I had never heard the term "non-inferiority trial" before. So I have to thank the Pharmalot blog and Outsourcing-Pharma.com for educating me a bit on the subject. It seems one avenue to gain FDA approval is to show your product is NO WORSE than the next guy's licensed product for the same indication.
Except, you can actually be a little bit worse if your drug is cheaper, or perhaps safer, or has fewer drug interactions or maybe is just easier to take. If taken to the extreme, I suppose over time that you could see downward drift in "same performing" drugs using this route if you offer it cheap enough for 3rd party payers. Not too cynical a view - couldn't help myself.
Well, it turns out the maybe someone woke up at the FDA in March and the agency has decided (and in fact is) getting tougher on the use of non-inferiority trials. In a new report by the GAO, the FDA is cited as setting more limitations on the types of trials where these studies can be applied. Secondly, the agency is reportedly being more rigorous in its review of trial data.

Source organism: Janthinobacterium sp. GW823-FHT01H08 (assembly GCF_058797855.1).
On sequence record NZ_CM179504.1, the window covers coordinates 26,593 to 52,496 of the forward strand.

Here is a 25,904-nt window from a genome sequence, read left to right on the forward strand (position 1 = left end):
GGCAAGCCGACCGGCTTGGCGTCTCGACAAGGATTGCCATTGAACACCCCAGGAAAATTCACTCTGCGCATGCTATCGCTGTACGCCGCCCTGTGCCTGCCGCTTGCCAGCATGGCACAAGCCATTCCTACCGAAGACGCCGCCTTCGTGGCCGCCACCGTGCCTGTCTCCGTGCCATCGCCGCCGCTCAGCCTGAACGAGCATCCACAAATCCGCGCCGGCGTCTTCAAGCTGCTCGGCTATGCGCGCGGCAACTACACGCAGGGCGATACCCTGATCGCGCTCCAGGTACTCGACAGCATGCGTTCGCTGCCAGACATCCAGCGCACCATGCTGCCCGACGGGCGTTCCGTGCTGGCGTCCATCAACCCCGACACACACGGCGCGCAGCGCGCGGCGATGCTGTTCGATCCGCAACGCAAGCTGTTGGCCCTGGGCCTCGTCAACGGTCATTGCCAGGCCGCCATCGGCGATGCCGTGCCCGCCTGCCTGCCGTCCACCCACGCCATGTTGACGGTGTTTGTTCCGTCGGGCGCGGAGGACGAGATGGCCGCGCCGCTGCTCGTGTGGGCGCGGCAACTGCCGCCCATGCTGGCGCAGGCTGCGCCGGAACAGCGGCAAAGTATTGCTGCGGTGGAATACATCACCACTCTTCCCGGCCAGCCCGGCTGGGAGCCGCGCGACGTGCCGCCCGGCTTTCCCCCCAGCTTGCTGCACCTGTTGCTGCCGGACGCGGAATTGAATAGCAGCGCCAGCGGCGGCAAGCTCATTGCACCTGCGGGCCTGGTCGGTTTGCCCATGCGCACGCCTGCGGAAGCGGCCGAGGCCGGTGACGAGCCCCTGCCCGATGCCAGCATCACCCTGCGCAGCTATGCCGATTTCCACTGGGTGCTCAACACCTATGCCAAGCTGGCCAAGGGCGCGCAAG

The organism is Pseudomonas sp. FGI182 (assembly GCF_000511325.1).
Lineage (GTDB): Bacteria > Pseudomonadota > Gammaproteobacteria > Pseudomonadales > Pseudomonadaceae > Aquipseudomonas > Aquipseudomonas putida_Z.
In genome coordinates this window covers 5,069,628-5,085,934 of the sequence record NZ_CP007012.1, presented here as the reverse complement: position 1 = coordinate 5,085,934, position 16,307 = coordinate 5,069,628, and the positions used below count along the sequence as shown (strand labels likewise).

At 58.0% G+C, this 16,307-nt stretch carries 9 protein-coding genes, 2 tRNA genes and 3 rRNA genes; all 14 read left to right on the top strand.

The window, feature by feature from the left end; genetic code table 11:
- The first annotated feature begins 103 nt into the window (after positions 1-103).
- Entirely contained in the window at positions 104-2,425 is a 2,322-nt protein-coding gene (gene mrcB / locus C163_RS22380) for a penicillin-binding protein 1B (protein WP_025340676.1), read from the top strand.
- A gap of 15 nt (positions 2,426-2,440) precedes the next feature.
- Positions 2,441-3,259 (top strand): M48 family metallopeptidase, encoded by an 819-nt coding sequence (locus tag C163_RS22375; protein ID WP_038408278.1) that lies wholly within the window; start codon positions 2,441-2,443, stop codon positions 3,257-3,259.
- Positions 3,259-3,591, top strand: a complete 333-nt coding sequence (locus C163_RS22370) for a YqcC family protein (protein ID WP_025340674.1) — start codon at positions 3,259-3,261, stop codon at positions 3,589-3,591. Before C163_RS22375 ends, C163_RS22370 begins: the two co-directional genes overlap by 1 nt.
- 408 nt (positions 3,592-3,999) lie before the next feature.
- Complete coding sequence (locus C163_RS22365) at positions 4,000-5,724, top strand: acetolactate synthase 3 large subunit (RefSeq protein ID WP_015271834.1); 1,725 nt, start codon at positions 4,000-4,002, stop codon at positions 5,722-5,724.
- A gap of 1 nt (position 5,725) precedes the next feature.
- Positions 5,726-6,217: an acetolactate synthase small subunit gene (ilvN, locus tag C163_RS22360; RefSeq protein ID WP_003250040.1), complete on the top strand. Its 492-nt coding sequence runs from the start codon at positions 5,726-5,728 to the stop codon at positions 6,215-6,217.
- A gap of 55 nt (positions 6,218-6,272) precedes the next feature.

Congress has accepted the fDA has imporved of late but still believes there is work to be done in the non-inferiority arena. Some have called for a placebo to be included in all non-inferiority trials.
"The GAO report shows that these so-called 'non-inferiority' trials have often proved to be an inferior means of reviewing the safety and efficacy of new drugs," said Congressman Ed Markey, MA.
"...no one benefits from ineffective drugs---and so I encourage FDA and industry to continue to collaborate to do everything possible to ensure that safe and effective drugs are developed, " said Congressman Henry Waxman, CA.
It's funny. I would think Congressmen would be experts at non-inferiority trials given their campaign proclivities. Maybe someday we can focus on superiority trials?
Posted by Bruce Lehr August 30th 2010.